Multipliers: How the Best Leaders Make Everyone Smarter
Are you a genius or a genius maker?
We've all had experience with two dramatically different types of leaders. The first type drain intelligence, energy, and capability from the ones around them and always need to be the smartest ones in the room. These are the idea killers, the energy sappers, the diminishers of talent and commitment. On the other side of the spectrum...more
More lists with this book...
My favorite point was that people’s best thinking must be given, not taken. Much of the book is about creating an environment in which people willingly give their best thinking.
I liked the distinction made between stress and pressure in Chapter ...more
For example, if you try to protect your team from failure, you take out the critical learning feedback-loop that comes from failure.
Conversely, other traits that maybe don't seem so great in a friend -- like being challenged / stretched beyond your limit -- are good to have in your leaders. These types of traits not only allow others to grow / multiply, ...more
It consists of hundreds of pages of anecdotal evidence presented as fact. The book boiled down to what sounded like someone has this great thesis and just wrote a book to support the thesis without any sound scientific research.
It suffers from survivorship bias and massive confirmation bias. It also makes massively unfounded deductive leaps. In fact the entire book is unpinned by a flawed deductive leap.
Ask 2 subjecti ...more
One of the reasons why leading a church is hard work is the problem of what David Allen calls “new demands, insufficient resources.” For example, youth ministry is vital to the health and future of the church, but we all know ho ...more
In Mulipliers, authors Liz Wiseman with Greg McKeown explore the roots and applications of effective, inspiring leadership. For Wiseman, leaders can be broadly classified as either Multipliers or Diminishers. A Multiplier creates an environment where each team member is challenged, stretched, passionately engaged, and emerges not only more intelligent for having worked with a Multiplier, but exhilarated at having achieved great things . A Diminisher, as one can imagine, stunts the int ...more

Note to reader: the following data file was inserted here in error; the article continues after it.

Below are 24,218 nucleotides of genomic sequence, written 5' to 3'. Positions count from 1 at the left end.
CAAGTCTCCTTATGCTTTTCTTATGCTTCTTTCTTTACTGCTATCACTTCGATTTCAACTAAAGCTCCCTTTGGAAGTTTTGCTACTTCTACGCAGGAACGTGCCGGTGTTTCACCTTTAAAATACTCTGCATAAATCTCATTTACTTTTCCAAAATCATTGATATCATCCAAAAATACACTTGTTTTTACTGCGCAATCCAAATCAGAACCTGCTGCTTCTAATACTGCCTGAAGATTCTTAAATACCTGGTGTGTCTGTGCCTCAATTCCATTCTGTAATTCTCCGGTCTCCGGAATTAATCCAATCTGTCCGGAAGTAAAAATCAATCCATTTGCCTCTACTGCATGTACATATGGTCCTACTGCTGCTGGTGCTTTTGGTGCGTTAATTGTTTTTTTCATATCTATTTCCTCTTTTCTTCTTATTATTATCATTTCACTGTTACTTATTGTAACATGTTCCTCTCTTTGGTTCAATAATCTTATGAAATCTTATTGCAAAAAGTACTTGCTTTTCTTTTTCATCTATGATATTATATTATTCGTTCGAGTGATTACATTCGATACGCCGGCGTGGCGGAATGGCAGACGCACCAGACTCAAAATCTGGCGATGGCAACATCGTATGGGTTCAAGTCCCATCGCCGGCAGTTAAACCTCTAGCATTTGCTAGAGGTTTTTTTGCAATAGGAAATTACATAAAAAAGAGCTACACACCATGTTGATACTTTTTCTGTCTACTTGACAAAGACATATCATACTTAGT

60 pages worth of book that took up 250 pages instead.
This book is the quintessential example of researchers trying to find the X factor for success- and just finding common sense.
It's a worthwhile project - to figure out how to make OTHERS better. How to get the most out of people how to multiply your own work and effort exponentially.
This book does make some great points:
1. You know that "genius" or indispensable person that has the smarts, but drives everyone else nuts and makes everyone ...more
This book kept repeting the same ideas over and over just slightly differently. The vast majority of that book was that repetition, still defining the terms multiplier/liberator and dimminisher/tyrant - not how to /be/ a multiplier and not a dimminisher but defining the two by example, breaking it down, and repeating. Even a those cycles progressed ever so slightly one could only infer at how to deal with dimminisher boss by guessing from the examples. "This is what multipliers do", n ...more
The concepts in this book are simple, but important. I loved it's researc ...more
Policies - established to create order - often unintentionally keep people from thinking.
Hold a very high bar for what you must do before you voice your opinion. You need to have data. He has a problem with opinions without data.
All good ideas start as bad ideas, that's why it takes so long. Steven Spielberg
The power of liberators emanates from duality. It isn't enough to just free people's thinking. They created an intense environment that requires people's best think ...more
What I didn't like was:
- separating the world into black and white (multipliers and diminishers). Some parts of the book are more differentiated, but mostly you're either a diminisher (bad) or a multiplier (good).
- repetitive. There are long lists of what multipliers do. I found they all kept coming back to the same points.
After one or two hours I considered abandoning the book for these reasons. Then it got better (or I got used to it).
As a leader who works mostly with volunteers, I wish there was a section specifically addressing how to be a multiplier in the non-profit sector. However, there’s enough here that is useful and informative.
Great contribution to my development as a leader. A must buy for my self.